In the old days, workers were likely to stay with one company their whole lives, and “career development” typically meant promotion up a single ladder.
Today, things have changed. Jobs change rapidly – many of the jobs people hold today did not exist 20 years ago – and we tend to change jobs numerous times throughout our career – sometimes jumping from ladder to ladder and sometimes starting up a new ladder. These changes make it imperative that today’s workers be highly flexible and open to different options and opportunities. Just as jobs evolve, we have to evolve to keep our skills current.
Although you should take control of your own career progression, you’re probably not alone in the effort. Your current manager, for one, should be helpful in giving you information, feedback, and support you need to grow and build your marketable skills. If, by chance, your manager is not very supportive in developing your job skills and professional growth, you can always find a mentor in or out of the organization to help you.
Here are some of your, and your manager’s, most common career development roles and responsibilities.
1) Identify short and long goals and plan how to reach them.
Ideally, your manager will work with you throughout the year to identify and execute career development goals. Regardless, you are ultimately responsible for planning your career and executing your plans. The alternative is to settle for where you are or wait for opportunities to come knocking, which they may never do.
Goals are much more likely to be achieved if they are written down. Employees often work jointly with their manager to draft career development plans. An effective plan might include:
– Specific Development Goal
– Skill / Knowledge Needed
– Activities to be Completed
– Completion Date
– Measure of Success
– Progress Attained
To reach your long-term career goals, you must start with shorter-term goals and actions. For example, if you want to be President of the Company one day, there is a lot you need to do between where you are and where you want to be.
2) Gather the resources you need.
If you’re planning a trip to Europe, you probably wouldn’t just book a flight and go. You will read books, go online, call travel agents, ask friends who have gone before, and on and on. The same is true of career development. To reach your goals, you need to be well informed and have the tools you need to make things happen.
3) Be patient.
Be prepared to spend a sufficient amount of time in a job before jumping to the next opportunity. Walk before you run, and allow yourself to learn valuable skills and knowledge at each stage of your career progression, even if your current stage is not completely desirable. Put your time in, put your heart into your work, and keep your eyes and ears open.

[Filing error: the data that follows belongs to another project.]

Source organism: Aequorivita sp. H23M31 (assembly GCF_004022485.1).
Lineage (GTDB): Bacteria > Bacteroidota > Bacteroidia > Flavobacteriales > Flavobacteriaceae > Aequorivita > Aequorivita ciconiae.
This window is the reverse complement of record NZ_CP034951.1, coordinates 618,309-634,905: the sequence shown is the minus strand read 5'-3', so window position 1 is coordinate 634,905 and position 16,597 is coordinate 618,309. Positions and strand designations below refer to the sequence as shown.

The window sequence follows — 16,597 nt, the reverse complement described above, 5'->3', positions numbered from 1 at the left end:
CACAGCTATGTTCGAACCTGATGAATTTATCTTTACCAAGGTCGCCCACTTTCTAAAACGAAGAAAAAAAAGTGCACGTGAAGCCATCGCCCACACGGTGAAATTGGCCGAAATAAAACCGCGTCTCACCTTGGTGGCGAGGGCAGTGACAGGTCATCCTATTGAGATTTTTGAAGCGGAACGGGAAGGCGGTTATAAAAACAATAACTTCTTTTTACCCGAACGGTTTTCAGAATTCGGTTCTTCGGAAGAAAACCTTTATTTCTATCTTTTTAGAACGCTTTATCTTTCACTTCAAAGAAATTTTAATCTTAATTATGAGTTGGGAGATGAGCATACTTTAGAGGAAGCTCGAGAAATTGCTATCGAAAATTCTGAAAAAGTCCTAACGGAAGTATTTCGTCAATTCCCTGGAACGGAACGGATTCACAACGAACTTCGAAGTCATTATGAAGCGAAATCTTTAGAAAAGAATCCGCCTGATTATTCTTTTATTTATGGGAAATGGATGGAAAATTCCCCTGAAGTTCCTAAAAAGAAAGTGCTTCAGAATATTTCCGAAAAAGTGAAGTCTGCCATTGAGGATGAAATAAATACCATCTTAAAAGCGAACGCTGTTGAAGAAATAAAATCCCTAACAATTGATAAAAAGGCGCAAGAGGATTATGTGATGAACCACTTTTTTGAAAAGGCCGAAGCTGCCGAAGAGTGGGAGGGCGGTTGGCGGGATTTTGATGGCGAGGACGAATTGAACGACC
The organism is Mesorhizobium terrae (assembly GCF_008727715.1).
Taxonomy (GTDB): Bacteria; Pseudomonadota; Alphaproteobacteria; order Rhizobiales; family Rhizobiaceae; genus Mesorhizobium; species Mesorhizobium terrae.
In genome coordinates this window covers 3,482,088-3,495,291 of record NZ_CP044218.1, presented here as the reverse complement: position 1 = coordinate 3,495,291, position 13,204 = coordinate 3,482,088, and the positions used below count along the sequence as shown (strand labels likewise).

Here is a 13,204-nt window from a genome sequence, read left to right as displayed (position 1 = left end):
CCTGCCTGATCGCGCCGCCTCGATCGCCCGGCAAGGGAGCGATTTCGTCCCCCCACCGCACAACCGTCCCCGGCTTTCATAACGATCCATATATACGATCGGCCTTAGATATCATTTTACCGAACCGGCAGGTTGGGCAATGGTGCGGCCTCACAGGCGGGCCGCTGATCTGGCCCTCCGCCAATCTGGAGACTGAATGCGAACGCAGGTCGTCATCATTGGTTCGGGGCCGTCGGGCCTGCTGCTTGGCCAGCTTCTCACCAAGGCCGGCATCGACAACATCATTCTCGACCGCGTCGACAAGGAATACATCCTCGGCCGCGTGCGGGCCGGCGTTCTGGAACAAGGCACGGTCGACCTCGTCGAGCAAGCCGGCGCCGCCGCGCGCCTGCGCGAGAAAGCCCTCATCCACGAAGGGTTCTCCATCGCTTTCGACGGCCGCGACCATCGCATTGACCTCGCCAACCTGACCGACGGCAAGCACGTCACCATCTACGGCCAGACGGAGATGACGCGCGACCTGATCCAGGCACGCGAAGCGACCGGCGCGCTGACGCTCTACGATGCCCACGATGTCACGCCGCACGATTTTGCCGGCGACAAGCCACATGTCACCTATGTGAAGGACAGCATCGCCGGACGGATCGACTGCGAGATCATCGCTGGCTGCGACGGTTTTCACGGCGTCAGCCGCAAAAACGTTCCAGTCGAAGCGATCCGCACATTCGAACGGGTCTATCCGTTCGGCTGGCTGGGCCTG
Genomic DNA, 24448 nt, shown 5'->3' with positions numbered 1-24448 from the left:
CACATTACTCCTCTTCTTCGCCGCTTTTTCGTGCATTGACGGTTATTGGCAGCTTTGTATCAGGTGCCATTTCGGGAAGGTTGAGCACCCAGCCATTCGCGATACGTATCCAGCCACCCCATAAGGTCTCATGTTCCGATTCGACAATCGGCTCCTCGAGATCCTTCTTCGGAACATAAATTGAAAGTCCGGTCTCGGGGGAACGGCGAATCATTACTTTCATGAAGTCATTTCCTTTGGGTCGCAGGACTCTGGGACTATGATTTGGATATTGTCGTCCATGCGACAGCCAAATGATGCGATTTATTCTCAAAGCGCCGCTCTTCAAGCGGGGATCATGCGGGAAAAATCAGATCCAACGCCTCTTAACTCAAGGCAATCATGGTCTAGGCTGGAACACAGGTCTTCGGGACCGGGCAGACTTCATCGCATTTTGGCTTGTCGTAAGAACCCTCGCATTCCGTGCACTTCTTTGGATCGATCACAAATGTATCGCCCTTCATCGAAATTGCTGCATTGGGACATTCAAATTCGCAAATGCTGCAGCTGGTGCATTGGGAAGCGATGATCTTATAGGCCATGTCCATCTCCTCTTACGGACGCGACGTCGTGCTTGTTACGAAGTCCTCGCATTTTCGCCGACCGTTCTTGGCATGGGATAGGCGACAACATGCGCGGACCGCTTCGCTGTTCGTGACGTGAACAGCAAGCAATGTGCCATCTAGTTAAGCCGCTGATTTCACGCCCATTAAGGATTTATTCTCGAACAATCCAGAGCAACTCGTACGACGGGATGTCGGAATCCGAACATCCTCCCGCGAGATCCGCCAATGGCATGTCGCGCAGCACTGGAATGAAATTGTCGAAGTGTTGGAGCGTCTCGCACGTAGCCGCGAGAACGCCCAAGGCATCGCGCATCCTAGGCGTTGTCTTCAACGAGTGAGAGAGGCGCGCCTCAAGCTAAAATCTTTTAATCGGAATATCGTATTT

4) Stay vigilant.
Although you should be patient and get the most you can out of each job you have, don’t sit still and wait for opportunities to land in your lap. Continuously seek beneficial information, experiences, and relationships that might come your way unexpectedly. You won’t see them if you’re not looking.
1) Facilitate formal career discussions.
Typically, in annual performance reviews, managers will discuss career goals with the employee and often discuss a plan for the upcoming year.
2) Provide coaching and feedback.
Managers should coach and provide performance feedback throughout the year, not just in an annual meeting or whenever you do something wrong. This interaction is an integral part of your development and should be expected by every employee. If your manager does not take an interest in your development, there are a lot of managers out there who will.
3) Provide job challenges & development opportunities.
Managers should stretch employees’ skills and keep them stimulated as much as possible. They should be aware of their employees’ career goals and plans and help them identify opportunities in and outside the job. This doesn’t mean your manager will put your career goals above the needs of the business – they won’t be able to meet your every request or work around the clock on your behalf -, but you have a reasonable expectation of your manager to be in your career corner.
4) Be a career sponsor.
Being a career sponsor means managers should support their employees’ career efforts with others when appropriate. They can use their contacts to help employees network, recommend employees for special projects, publicly recognize employees for good work, provide job references, and so on.
Remember, you may not be alone in your career development efforts, but you are ultimately responsible to do what it takes to achieve your personal career goals in addition to the performance goals your employer expects from you every day. If you have a continuous plan for building marketable job and professional skills, your career should move in the direction you want. Keep at it.